The isolated school setting is, to me, dull compared to the urban Chicago setting of the original. The main relationship, Andy and his nerdy friend Whitehurst (Dean Jacobson, JUNIOR), is not as strong as the ones between Andy and his mom or Andy and his foster sister Kyle (who sadly we don’t see again in the series). I suppose there is a little more of that DREAM WARRIORS style outsider status in that Andy never found a steady foster family, is labelled a “troublemaker” and tormented by those in power at the academy, where Whitehurst warns him “They don’t tolerate any form of individuality,” but I don’t know, he’s not like a cool James Dean kid or particularly likable. He seems more like a boy that tween girls would think was dreamy, so if that did expand the demographics of who would watch a CHILD’S PLAY sequel then I can get behind that.
The puppetry is very sophisticated at this point, so Chucky is on screen talking and moving alot. And at the end they wisely decide “ah, screw it” with the military academy/war games business and set the climax in a carnival spookhouse ride. A huge and elaborate one with a giant grim reaper swinging a scythe sharp enough to slice off Chucky’s face.
One thing about this series, they never forget the importance of the battle damaged Chucky. Like a Terminator, he’s always gonna be torn up and scary looking by the end. Also in this one a big spinning fan (for wiggling the mylar flames) chops him up like a food processor.
Nobody’s gonna feel bad for Chucky, but thank god it was a killer doll and not some innocent kid, or the soul of a nice, non-serial killer possessing the body of a non-killer doll. This is clearly not a safe carnival ride. This kind of stuff is why regulations are important, people.
It’s was weird to learn that this is a notorious movie in the UK due to it being blamed in an infamous murder case. That’s too bad if any young Brits couldn’t see it for years and built it up in their minds, because in my opinion part 3 is the only bad CHILD’S PLAY movie. It feels less cinematic, more made-for-cable than the other two. It does change the story quite a bit with the new setting, older protagonist and new Chucky victim, but these ideas are built out of such cliches that it still fails to feel fresh. There’s a little bit of humor in the way people at this school react to Chucky, and the way he reacts to them, but mostly it feels very labored, coming up with excuses why the characters who need to get killed will carry a doll around. Robinson actually puts him in the barber chair and almost shaves him! Even Chucky seems like he’s getting too self conscious, saying lines like “DON’T FUCK WITH THE CHUCK!” that should be followed by him turning to the camera and asking if we like his new catch phrase.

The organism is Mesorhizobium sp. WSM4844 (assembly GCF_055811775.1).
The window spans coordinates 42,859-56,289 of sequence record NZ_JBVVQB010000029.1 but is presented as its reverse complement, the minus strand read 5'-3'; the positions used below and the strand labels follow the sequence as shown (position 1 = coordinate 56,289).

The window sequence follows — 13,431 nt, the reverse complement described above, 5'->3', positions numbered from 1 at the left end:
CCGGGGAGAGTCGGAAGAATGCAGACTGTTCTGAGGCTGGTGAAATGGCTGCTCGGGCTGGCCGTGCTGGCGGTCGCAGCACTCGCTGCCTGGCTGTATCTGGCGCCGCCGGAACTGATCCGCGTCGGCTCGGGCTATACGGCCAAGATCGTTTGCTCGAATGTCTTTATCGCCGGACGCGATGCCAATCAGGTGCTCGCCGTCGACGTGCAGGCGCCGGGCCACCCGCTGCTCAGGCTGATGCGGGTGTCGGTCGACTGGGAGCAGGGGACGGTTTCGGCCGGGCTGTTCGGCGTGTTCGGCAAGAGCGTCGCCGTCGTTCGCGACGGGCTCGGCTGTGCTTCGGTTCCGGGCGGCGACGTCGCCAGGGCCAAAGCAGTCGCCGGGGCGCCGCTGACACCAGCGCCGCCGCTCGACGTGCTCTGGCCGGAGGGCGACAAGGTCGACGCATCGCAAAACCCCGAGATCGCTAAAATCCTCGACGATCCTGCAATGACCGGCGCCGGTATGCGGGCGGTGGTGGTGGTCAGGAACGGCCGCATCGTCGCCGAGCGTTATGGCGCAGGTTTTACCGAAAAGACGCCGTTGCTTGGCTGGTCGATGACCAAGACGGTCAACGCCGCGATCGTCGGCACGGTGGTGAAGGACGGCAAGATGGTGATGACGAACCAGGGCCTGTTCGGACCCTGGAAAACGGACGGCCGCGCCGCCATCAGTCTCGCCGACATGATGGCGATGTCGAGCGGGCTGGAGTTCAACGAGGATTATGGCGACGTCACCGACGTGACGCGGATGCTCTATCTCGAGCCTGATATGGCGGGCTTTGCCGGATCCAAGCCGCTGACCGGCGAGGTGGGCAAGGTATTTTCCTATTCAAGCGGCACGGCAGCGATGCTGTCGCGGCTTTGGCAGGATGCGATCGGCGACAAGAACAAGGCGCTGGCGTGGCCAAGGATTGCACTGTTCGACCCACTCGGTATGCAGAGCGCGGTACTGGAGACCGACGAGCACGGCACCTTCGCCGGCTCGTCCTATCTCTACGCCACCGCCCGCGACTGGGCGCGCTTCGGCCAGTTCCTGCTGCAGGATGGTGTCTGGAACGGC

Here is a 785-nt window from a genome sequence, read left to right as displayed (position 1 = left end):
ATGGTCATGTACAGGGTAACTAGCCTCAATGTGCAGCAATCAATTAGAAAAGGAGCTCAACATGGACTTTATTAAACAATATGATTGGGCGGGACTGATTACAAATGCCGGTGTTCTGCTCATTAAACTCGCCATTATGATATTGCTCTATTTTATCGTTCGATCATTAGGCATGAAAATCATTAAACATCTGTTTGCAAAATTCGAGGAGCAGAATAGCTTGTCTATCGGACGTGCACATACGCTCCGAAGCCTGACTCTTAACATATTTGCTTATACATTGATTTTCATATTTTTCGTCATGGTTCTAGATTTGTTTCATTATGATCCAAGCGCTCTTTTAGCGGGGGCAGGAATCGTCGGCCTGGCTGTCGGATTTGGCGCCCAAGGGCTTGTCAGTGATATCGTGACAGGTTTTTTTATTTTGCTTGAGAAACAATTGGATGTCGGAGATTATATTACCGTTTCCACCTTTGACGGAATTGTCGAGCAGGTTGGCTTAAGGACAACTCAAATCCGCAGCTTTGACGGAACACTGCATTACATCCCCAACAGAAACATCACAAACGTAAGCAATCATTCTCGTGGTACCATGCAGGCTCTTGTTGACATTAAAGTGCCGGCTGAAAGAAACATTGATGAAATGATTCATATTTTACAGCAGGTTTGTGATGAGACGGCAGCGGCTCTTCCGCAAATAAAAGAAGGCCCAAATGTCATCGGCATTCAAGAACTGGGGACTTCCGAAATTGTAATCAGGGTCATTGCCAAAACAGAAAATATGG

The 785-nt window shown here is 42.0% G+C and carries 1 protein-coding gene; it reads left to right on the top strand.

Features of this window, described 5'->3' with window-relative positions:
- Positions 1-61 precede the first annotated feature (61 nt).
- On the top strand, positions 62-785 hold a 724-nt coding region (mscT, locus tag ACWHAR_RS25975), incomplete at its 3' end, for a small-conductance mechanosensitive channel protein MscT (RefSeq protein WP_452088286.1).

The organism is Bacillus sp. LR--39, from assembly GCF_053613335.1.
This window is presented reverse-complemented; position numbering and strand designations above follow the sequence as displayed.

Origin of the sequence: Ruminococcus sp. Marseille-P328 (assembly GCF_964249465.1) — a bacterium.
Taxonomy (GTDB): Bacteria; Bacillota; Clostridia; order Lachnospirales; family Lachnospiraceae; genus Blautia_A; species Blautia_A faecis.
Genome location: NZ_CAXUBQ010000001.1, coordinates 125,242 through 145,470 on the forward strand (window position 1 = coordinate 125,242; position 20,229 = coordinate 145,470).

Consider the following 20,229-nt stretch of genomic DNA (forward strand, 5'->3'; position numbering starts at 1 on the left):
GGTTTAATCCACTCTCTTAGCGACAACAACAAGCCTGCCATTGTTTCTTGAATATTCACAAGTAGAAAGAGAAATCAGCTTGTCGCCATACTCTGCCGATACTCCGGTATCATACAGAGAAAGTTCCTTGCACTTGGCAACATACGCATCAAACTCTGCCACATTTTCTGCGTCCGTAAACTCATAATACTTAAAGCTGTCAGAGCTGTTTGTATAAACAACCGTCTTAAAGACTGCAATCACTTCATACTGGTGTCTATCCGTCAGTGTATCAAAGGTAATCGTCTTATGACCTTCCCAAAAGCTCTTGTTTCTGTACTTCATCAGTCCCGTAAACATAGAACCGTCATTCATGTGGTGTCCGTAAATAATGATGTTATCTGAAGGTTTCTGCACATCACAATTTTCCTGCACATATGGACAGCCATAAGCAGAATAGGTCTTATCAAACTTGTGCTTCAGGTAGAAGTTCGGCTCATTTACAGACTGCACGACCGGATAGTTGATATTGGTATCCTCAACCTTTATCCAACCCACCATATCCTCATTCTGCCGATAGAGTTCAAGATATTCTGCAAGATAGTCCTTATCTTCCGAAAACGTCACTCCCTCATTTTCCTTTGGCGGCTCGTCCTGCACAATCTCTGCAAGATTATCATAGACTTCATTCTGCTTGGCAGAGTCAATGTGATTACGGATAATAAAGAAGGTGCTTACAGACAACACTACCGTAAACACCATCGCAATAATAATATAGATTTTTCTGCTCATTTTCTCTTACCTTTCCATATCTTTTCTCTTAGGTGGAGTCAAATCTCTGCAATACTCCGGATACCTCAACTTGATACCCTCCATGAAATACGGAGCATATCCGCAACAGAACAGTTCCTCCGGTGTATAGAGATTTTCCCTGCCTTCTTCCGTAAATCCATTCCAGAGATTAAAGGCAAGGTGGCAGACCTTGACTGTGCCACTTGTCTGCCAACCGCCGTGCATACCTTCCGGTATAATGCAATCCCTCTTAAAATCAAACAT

Although this came out in 1991, the “8 years ago” slide show at the beginning means it takes place in 1996, only two years before BRIDE OF CHUCKY. Director Jack Bender is (not surprisingly) a TV guy who did Eight Is Enough and Falcon Crest and HIGH SCHOOL U.S.A. This is his first theatrical release and the only other one he did is LONE JUSTICE 2. But he did do two episodes of Game of Thrones.
This concludes my revisit of the CHILD’S PLAY trilogy. Here are links to my old reviews of the OF CHUCKY trilogy:
VERN has been reviewing movies since 1999 and is the author of the books SEAGALOGY: A STUDY OF THE ASS-KICKING FILMS OF STEVEN SEAGAL, YIPPEE KI-YAY MOVIEGOER!: WRITINGS ON BRUCE WILLIS, BADASS CINEMA AND OTHER IMPORTANT TOPICS and NIKETOWN: A NOVEL. His horror-action novel WORM ON A HOOK will arrive later this year.